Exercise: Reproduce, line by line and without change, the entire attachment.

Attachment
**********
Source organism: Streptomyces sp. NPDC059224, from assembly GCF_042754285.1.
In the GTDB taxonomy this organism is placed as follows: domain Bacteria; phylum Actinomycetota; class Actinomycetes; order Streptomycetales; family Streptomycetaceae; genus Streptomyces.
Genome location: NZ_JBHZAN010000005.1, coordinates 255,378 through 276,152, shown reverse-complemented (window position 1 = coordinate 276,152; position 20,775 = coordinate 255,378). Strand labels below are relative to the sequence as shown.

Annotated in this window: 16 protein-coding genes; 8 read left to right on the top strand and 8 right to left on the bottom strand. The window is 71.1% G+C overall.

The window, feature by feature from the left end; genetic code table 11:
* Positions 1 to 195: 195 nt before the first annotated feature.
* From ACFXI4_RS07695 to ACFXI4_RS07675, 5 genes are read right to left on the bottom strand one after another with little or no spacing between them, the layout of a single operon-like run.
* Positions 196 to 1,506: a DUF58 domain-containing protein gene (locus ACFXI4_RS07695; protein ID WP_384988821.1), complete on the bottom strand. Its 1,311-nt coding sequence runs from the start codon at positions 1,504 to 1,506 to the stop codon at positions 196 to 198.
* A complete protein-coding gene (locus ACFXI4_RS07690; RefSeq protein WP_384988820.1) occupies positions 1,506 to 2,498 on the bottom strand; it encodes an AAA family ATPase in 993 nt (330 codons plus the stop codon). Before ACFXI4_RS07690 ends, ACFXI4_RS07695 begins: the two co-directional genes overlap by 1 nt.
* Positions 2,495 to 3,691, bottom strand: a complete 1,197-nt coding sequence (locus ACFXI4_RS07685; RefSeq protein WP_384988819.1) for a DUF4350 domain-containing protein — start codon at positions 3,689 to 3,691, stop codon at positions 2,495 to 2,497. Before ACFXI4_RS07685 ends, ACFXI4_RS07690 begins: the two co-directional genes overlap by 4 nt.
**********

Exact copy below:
Source organism: Streptomyces sp. NPDC059224, from assembly GCF_042754285.1.
In the GTDB taxonomy this organism is placed as follows: domain Bacteria; phylum Actinomycetota; class Actinomycetes; order Streptomycetales; family Streptomycetaceae; genus Streptomyces.
Genome location: NZ_JBHZAN010000005.1, coordinates 255,378 through 276,152, shown reverse-complemented (window position 1 = coordinate 276,152; position 20,775 = coordinate 255,378). Strand labels below are relative to the sequence as shown.

Annotated in this window: 16 protein-coding genes; 8 read left to right on the top strand and 8 right to left on the bottom strand. The window is 71.1% G+C overall.

The window, feature by feature from the left end; genetic code table 11:
* Positions 1 to 195: 195 nt before the first annotated feature.
* From ACFXI4_RS07695 to ACFXI4_RS07675, 5 genes are read right to left on the bottom strand one after another with little or no spacing between them, the layout of a single operon-like run.
* Positions 196 to 1,506: a DUF58 domain-containing protein gene (locus ACFXI4_RS07695; protein ID WP_384988821.1), complete on the bottom strand. Its 1,311-nt coding sequence runs from the start codon at positions 1,504 to 1,506 to the stop codon at positions 196 to 198.
* A complete protein-coding gene (locus ACFXI4_RS07690; RefSeq protein WP_384988820.1) occupies positions 1,506 to 2,498 on the bottom strand; it encodes an AAA family ATPase in 993 nt (330 codons plus the stop codon). Before ACFXI4_RS07690 ends, ACFXI4_RS07695 begins: the two co-directional genes overlap by 1 nt.
* Positions 2,495 to 3,691, bottom strand: a complete 1,197-nt coding sequence (locus ACFXI4_RS07685; RefSeq protein WP_384988819.1) for a DUF4350 domain-containing protein — start codon at positions 3,689 to 3,691, stop codon at positions 2,495 to 2,497. Before ACFXI4_RS07685 ends, ACFXI4_RS07690 begins: the two co-directional genes overlap by 4 nt.